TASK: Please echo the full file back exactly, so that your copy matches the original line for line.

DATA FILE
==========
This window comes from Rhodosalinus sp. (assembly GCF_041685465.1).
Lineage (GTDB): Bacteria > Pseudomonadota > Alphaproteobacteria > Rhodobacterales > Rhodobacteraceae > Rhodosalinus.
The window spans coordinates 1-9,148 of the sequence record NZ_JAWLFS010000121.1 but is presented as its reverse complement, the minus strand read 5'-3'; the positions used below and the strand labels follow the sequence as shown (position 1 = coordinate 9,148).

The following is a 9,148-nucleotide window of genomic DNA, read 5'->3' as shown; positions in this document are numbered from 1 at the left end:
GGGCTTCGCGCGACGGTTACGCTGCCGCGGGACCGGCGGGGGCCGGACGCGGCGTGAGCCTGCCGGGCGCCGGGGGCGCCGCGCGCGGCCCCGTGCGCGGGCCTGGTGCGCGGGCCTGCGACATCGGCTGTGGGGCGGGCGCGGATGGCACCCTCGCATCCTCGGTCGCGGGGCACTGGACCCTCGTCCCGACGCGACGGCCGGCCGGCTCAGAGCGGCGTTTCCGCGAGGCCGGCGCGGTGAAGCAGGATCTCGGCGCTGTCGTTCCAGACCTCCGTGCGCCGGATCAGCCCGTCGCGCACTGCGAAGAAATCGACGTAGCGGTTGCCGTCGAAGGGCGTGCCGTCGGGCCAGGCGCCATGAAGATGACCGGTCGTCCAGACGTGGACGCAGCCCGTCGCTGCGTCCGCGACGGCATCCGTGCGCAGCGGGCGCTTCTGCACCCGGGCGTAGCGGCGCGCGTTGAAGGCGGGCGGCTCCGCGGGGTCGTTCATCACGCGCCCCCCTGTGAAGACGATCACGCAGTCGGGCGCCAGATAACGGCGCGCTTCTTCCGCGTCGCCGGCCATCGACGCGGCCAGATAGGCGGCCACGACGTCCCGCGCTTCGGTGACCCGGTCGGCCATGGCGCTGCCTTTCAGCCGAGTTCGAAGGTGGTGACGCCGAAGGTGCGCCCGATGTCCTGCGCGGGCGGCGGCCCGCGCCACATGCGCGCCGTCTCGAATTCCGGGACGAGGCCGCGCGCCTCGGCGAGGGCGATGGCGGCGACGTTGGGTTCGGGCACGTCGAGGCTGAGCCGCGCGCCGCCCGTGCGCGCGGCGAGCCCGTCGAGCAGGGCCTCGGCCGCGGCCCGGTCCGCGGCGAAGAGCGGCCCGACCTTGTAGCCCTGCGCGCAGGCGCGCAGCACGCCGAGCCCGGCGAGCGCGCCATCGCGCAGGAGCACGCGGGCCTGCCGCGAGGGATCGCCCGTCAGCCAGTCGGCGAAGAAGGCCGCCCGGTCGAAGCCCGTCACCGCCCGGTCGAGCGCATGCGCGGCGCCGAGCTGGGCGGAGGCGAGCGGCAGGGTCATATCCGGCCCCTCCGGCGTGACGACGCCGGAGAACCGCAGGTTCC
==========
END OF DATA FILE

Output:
This window comes from Rhodosalinus sp. (assembly GCF_041685465.1).
Lineage (GTDB): Bacteria > Pseudomonadota > Alphaproteobacteria > Rhodobacterales > Rhodobacteraceae > Rhodosalinus.
The window spans coordinates 1-9,148 of the sequence record NZ_JAWLFS010000121.1 but is presented as its reverse complement, the minus strand read 5'-3'; the positions used below and the strand labels follow the sequence as shown (position 1 = coordinate 9,148).

The following is a 9,148-nucleotide window of genomic DNA, read 5'->3' as shown; positions in this document are numbered from 1 at the left end:
GGGCTTCGCGCGACGGTTACGCTGCCGCGGGACCGGCGGGGGCCGGACGCGGCGTGAGCCTGCCGGGCGCCGGGGGCGCCGCGCGCGGCCCCGTGCGCGGGCCTGGTGCGCGGGCCTGCGACATCGGCTGTGGGGCGGGCGCGGATGGCACCCTCGCATCCTCGGTCGCGGGGCACTGGACCCTCGTCCCGACGCGACGGCCGGCCGGCTCAGAGCGGCGTTTCCGCGAGGCCGGCGCGGTGAAGCAGGATCTCGGCGCTGTCGTTCCAGACCTCCGTGCGCCGGATCAGCCCGTCGCGCACTGCGAAGAAATCGACGTAGCGGTTGCCGTCGAAGGGCGTGCCGTCGGGCCAGGCGCCATGAAGATGACCGGTCGTCCAGACGTGGACGCAGCCCGTCGCTGCGTCCGCGACGGCATCCGTGCGCAGCGGGCGCTTCTGCACCCGGGCGTAGCGGCGCGCGTTGAAGGCGGGCGGCTCCGCGGGGTCGTTCATCACGCGCCCCCCTGTGAAGACGATCACGCAGTCGGGCGCCAGATAACGGCGCGCTTCTTCCGCGTCGCCGGCCATCGACGCGGCCAGATAGGCGGCCACGACGTCCCGCGCTTCGGTGACCCGGTCGGCCATGGCGCTGCCTTTCAGCCGAGTTCGAAGGTGGTGACGCCGAAGGTGCGCCCGATGTCCTGCGCGGGCGGCGGCCCGCGCCACATGCGCGCCGTCTCGAATTCCGGGACGAGGCCGCGCGCCTCGGCGAGGGCGATGGCGGCGACGTTGGGTTCGGGCACGTCGAGGCTGAGCCGCGCGCCGCCCGTGCGCGCGGCGAGCCCGTCGAGCAGGGCCTCGGCCGCGGCCCGGTCCGCGGCGAAGAGCGGCCCGACCTTGTAGCCCTGCGCGCAGGCGCGCAGCACGCCGAGCCCGGCGAGCGCGCCATCGCGCAGGAGCACGCGGGCCTGCCGCGAGGGATCGCCCGTCAGCCAGTCGGCGAAGAAGGCCGCCCGGTCGAAGCCCGTCACCGCCCGGTCGAGCGCATGCGCGGCGCCGAGCTGGGCGGAGGCGAGCGGCAGGGTCATATCCGGCCCCTCCGGCGTGACGACGCCGGAGAACCGCAGGTTCC